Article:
The book I am reading, A Soldier of the Great War, has been getting better and better and I am convinced it has landed a spot in one of my all time favorite books. It is such a great story, and the scenes and word choice used by the author give the reader a great image and great descriptions. In most novels like this one it can take some time for the reader to get into the story and the characters, but for me in this one it took no time at all, and I actually really liked the beginning part. Now the book has gone from peace time in Italy and the main character, Alessandro Giuliani, thinking about the looming war yet trying to enjoy the final time before it to the war itself. Now the stories told are about the horrors of the front. Giuliani tried to avoid being put in the army and the trenches by joining the navy before the war started, but as it turned out a lot of other people tried to as well, and he was put in the 19th River Guard, a unit made up partly of naval soldiers and regular army infantry. There he remains fending off the Austrians, until his unit is overrun and they are moved to go and find and capture deserters who fled to Sicily. I don’t want to give too much away, as here a lot changes in the book and Alessandro’s path is totally thrown off. It has been a fantastic read thus far and I am enjoying it immensely.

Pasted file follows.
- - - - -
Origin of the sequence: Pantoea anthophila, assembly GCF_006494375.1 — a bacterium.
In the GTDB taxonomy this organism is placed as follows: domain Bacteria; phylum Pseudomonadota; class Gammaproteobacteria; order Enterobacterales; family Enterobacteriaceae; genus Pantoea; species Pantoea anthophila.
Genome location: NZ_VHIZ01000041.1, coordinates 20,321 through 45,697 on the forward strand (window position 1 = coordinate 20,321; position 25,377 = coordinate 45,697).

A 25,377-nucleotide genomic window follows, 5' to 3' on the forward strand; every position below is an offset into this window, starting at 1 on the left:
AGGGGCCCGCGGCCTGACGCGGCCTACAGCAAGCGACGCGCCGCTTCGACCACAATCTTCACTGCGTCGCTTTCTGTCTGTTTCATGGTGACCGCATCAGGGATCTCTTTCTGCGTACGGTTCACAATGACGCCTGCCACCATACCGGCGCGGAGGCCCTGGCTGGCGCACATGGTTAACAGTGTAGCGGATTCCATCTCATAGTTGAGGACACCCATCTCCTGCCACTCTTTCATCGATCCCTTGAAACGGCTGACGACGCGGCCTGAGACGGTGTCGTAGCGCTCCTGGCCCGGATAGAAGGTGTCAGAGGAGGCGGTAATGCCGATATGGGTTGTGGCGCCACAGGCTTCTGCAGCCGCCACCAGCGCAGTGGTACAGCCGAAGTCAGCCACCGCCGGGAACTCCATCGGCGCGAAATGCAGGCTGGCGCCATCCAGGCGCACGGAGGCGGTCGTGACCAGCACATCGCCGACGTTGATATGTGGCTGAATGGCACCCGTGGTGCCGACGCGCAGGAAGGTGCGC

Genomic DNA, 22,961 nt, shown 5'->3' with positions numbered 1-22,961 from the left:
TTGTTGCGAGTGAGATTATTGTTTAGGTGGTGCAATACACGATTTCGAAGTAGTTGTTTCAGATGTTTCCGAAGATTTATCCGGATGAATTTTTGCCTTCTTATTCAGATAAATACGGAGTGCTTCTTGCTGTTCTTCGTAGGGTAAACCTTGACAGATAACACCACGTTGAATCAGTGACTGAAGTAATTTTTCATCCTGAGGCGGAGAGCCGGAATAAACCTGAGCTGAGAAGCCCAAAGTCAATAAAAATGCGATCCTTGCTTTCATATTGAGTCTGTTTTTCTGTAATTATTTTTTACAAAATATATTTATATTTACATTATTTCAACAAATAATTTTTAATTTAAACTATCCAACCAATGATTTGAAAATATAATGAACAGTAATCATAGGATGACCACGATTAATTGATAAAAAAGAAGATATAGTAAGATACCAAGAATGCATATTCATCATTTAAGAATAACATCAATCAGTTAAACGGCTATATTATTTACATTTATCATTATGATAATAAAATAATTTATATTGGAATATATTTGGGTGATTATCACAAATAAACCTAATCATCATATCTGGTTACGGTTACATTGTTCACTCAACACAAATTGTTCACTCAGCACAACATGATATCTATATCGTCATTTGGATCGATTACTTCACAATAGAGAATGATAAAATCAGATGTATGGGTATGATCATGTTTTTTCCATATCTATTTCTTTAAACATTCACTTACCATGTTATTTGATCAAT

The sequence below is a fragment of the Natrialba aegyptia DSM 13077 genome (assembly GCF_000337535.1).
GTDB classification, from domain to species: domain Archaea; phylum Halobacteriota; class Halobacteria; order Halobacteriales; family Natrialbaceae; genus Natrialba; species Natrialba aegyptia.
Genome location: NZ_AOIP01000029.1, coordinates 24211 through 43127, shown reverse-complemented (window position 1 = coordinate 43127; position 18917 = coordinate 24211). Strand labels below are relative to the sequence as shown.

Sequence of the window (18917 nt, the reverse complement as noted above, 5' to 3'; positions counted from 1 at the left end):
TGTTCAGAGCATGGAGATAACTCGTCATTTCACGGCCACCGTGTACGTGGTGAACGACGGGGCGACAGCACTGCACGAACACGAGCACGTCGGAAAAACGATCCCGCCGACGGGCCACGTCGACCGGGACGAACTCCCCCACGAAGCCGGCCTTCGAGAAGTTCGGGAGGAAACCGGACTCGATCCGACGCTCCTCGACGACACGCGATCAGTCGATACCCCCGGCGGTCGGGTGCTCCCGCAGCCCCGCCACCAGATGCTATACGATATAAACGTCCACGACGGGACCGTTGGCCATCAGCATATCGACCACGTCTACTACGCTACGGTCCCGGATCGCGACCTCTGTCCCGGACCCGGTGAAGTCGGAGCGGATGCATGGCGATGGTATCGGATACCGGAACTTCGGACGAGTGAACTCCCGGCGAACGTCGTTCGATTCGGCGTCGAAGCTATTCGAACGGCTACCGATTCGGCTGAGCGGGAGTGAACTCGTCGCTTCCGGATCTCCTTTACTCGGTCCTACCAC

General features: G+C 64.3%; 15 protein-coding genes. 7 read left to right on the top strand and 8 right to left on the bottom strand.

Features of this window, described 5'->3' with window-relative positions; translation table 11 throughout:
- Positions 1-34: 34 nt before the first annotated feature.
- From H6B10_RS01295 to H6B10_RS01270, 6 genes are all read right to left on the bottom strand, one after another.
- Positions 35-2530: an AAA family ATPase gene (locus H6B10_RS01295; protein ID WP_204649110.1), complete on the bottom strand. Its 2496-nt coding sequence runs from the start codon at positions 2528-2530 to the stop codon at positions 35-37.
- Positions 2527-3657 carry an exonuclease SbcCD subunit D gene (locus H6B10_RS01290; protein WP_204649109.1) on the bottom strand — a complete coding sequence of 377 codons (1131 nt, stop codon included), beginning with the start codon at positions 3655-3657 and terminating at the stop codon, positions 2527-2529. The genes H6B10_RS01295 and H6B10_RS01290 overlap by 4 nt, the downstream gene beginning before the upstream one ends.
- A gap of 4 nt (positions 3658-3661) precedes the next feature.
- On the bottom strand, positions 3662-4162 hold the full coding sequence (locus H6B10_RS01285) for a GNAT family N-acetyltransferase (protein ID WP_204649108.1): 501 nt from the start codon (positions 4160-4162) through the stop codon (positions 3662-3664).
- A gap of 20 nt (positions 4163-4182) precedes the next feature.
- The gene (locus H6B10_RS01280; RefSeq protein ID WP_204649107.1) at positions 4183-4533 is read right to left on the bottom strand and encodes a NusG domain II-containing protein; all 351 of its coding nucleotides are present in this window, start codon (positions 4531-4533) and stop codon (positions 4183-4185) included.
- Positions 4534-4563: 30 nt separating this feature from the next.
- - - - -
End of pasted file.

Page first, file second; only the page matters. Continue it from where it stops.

” His wings broke off at the base, and his plane dropped like a rock and was almost out of sight in an instant. There was no fire, no smoke, not the slightest untoward word. The remaining wing revolved as ponderously as a grinding cement mixer as the plane plummeted nose downward in a straight line at accelerating speed until it struck the water, which foamed open at the impact like a white water lily on the dark-blue sea, and washed back in a geyser of apple-green bubbles when the plane sank. It was over in a matter of seconds. There were no parachutes. And, Nately, in the other plane, was killed too,” (Heller 376).

Despite, all the circular logic and crazy actions the characters take, this quote highlights the power of the bureaucracy. Nately had too keep flying missions even though he flew the required 70 missions, which at the beginning of the novel was 25. Nately had to keep flying dangerous missions for commanders only interested in their own personal gain when it was certain the Allies would win the war.